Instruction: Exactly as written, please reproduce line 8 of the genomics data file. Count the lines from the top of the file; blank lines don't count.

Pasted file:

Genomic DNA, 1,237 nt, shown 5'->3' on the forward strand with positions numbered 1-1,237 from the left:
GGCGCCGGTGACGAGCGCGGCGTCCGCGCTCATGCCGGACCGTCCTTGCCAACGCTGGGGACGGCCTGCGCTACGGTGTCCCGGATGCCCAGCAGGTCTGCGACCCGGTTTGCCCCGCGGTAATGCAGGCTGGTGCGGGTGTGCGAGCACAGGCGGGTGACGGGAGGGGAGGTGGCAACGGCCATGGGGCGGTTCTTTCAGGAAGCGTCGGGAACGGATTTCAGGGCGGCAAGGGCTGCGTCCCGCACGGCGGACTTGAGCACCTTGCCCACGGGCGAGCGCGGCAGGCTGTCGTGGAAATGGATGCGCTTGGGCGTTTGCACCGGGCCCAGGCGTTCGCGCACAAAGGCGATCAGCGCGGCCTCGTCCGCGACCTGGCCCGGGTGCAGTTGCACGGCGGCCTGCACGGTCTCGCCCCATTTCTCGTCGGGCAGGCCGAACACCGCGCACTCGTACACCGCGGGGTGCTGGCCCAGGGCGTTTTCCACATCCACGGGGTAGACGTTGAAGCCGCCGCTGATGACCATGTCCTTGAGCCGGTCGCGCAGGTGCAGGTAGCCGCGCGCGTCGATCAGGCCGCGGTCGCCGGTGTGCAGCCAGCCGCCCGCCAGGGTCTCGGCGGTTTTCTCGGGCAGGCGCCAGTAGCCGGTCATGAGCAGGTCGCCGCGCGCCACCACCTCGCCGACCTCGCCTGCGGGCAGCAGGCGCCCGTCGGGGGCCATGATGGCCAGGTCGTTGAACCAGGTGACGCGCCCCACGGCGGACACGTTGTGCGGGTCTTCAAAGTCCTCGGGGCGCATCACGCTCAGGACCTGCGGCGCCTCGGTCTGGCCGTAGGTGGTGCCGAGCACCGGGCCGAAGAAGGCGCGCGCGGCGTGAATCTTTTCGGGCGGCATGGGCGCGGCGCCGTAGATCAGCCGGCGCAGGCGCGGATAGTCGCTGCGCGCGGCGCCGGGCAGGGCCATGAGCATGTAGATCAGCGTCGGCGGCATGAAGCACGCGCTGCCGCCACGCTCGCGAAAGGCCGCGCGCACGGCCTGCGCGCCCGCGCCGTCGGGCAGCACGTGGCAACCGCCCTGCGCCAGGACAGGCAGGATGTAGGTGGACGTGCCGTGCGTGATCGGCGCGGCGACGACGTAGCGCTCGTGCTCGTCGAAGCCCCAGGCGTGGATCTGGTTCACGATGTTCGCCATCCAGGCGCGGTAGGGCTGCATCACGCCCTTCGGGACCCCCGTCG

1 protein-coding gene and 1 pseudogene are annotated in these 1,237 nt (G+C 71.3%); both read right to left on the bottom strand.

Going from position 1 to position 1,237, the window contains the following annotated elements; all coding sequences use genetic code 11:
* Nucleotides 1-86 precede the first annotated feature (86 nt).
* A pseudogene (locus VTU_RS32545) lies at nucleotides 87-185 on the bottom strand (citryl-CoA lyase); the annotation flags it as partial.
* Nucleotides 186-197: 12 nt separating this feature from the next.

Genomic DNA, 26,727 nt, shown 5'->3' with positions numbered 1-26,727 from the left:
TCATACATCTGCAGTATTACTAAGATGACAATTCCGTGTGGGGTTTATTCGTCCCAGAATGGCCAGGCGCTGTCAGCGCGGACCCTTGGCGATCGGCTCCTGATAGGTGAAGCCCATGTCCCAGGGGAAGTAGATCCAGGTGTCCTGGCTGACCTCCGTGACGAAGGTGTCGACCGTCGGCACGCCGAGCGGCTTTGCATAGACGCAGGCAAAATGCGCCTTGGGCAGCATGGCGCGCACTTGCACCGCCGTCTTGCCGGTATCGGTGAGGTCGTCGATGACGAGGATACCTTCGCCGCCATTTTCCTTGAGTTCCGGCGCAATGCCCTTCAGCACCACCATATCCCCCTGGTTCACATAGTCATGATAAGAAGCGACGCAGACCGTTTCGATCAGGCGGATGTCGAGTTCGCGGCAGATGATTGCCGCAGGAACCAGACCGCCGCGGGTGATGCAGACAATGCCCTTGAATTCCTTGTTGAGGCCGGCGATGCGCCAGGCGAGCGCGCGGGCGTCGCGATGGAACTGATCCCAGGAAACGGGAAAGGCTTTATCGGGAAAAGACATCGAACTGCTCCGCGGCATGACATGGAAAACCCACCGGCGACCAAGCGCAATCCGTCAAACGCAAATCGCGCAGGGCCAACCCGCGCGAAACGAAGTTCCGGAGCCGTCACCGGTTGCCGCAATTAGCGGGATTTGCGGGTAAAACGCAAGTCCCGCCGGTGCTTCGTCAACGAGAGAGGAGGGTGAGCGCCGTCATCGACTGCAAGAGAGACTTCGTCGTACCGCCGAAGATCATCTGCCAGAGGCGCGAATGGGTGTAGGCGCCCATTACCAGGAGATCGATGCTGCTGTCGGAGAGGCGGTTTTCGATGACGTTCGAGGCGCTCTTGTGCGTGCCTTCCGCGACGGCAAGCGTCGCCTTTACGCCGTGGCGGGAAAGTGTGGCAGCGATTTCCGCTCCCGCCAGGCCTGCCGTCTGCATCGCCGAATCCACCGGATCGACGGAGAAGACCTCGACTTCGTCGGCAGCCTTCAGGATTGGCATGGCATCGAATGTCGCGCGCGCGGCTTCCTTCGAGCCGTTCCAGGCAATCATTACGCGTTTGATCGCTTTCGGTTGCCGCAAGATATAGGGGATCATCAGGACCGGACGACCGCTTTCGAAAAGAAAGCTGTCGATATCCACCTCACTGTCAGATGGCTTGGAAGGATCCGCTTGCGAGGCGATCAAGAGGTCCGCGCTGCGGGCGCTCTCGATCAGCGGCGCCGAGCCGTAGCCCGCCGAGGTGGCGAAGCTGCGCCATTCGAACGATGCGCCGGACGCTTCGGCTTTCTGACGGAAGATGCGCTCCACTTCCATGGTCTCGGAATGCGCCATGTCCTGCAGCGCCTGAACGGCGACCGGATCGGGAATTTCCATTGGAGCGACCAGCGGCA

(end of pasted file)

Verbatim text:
Genomic DNA, 26,727 nt, shown 5'->3' with positions numbered 1-26,727 from the left: